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July 12, 2019

Micro-strategy: Type 1 and Type 2 Closes

Regardless of the time frame and overall objective of your trading strategy, it’s essential that you create a micro-strategy to enhance the precision of your trade entries and exits.

It’s an incredibly incorrect, yet common belief that micro precision on trade execution is only a priority for scalping-style trading systems (riding small price movements) and that gaining decimal points here and there on a trade reaching double figures is not necessary.

This couldn’t be more wrong and can be the cause of a strategy failing as a result of a number of reasons, including:

  1. The lack of micro precision means a trade is executed when a more refined approach would see it is actually not an opportunity; or worse, it is actually an opportunity to trade the opposite direction.
  2. The lack of discipline with precision means the risk:reward ratio is reduced. Therefore, a trade unnecessarily increases risk for a lower reward.

For this article I want us to take a look at significant levels; a significant level is a price or area on a chart where activity is expected to be heightened, such as Fibonacci levels, trend lines, reversal zones (support & resistance) and so on. Our focus is not to determine which levels deserve the status as ‘significant’ or how to identify these levels, but simply how we operate around these levels with the most reliable micro-strategy available to us, in order to gain precision.

There are a few ways we can use significant levels:

  • Deflection (instant reversal);
  • Breakout (moving through the level);
  • Consolidation (price staying at the level);
  • Failure (price attempts to breakout without success).

To save you from taking up all your time reading, so that we can get straight to the charts, I won’t go into detail about the pros and cons of each of those points. Instead, I will reveal that ‘failure’ at significant levels is, by far, the most reliable method – on one condition… you actually understand how to determine it properly!

Failure can happen in three different ways, Type 1, 2 and 3. The most consistent of these are Type 1 and 2, so these are the ones we will focus on in this article and ignore Type 3 for now.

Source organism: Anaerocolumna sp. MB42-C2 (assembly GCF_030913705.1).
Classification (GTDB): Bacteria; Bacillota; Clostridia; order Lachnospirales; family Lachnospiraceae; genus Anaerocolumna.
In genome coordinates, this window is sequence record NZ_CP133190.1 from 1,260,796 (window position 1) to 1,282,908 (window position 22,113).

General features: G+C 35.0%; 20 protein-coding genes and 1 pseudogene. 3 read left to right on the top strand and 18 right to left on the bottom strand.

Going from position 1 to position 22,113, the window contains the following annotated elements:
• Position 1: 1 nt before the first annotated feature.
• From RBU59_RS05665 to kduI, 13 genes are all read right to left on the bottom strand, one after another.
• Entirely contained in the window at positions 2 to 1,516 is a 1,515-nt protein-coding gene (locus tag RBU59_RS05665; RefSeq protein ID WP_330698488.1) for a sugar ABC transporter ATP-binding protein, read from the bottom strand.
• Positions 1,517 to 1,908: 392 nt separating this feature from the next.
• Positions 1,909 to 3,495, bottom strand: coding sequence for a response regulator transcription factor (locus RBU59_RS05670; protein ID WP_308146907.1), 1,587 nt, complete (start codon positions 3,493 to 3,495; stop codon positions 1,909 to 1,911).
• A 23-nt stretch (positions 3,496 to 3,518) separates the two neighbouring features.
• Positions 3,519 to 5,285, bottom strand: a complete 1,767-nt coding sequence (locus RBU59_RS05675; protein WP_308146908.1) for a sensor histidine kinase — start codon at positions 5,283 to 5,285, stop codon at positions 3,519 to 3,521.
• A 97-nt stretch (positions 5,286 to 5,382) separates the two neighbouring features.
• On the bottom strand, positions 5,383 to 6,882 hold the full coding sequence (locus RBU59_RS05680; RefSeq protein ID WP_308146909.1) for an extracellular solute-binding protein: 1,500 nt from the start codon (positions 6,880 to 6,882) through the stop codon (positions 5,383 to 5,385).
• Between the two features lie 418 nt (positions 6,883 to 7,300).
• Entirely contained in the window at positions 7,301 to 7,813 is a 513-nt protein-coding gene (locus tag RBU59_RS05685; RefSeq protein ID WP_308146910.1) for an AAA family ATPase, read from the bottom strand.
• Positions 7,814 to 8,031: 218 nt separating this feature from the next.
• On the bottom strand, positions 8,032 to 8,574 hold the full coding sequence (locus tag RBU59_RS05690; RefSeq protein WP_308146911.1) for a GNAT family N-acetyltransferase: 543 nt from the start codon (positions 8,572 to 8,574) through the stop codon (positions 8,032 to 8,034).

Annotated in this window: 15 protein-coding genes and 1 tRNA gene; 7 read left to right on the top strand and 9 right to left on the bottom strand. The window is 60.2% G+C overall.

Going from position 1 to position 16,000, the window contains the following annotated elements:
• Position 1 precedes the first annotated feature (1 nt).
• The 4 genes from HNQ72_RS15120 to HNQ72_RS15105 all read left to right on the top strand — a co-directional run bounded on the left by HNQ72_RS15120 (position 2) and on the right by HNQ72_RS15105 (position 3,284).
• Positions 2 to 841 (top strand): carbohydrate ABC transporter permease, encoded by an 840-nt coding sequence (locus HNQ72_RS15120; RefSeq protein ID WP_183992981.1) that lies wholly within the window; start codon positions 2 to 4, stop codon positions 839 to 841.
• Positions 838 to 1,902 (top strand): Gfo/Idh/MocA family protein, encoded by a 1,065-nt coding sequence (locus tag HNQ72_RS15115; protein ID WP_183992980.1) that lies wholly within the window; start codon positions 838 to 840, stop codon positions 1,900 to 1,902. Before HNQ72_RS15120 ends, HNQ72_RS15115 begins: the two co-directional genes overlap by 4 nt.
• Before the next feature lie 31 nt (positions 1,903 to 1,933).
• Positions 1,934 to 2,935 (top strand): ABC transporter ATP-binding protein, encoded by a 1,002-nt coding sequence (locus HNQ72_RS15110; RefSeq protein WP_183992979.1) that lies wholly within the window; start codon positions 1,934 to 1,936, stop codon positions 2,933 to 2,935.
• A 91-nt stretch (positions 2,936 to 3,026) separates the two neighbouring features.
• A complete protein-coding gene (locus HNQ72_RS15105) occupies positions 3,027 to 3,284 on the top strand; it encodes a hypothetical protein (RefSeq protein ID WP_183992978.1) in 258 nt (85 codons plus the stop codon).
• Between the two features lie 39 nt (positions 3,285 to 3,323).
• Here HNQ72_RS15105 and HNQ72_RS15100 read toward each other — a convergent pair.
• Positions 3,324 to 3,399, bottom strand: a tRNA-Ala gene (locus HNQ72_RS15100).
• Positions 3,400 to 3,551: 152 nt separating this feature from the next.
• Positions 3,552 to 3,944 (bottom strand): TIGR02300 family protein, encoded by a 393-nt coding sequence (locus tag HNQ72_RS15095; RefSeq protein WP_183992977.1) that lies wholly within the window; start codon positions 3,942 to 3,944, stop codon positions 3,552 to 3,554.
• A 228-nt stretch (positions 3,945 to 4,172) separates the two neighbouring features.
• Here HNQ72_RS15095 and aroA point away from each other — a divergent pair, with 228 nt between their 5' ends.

Type 1 Level Failure

Significant levels can attract or repel the price. Therefore one method of failure at a line will be an instant rejection (repelling) of the price. The price won’t move past the line at all, but it will touch it before a reversal. The end of the candle will show the very top (or bottom) of the wick touching the line, but nothing else.

type 1

You will always want to wait for the candle to close, because until that happens it’s impossible to tell whether the price is really rebounding from the level or if it will continue through the level before the close of the candle and cause a breakout. This also means that you need to use chart candles that correspond with the timeframe of the significant level. For example, if you are looking at a trend-line which you have mapped out from a 15 minute chart, you will need to refer to 15 minute candles for finding the closing candle position.

Type 2 Level Failure

The Type 2 failure is a little bit more complicated in rationale, but equally as easy to identify as a Type 1. I’ll come onto the explanation for why it works in just a moment, but first of all let’s have a look at how we’re going to identify these failure set-ups.

A Type 2 occurs when the price breaks the significant level but then closes precisely on the level itself (I would normally allow a very small level of tolerance; small enough that you can’t visually notice it). This means that price passed through the level, attempting to break-out, but then returned to the level i.e. not breaking it, for the close of the candle.

type 2

Once again, the candle closing needs to correspond with the timeframe of the level.

Once you are able to spot these opportunities easily in the market by yourself, you’ll be ready to add more layers and more elements to your micro-strategy.

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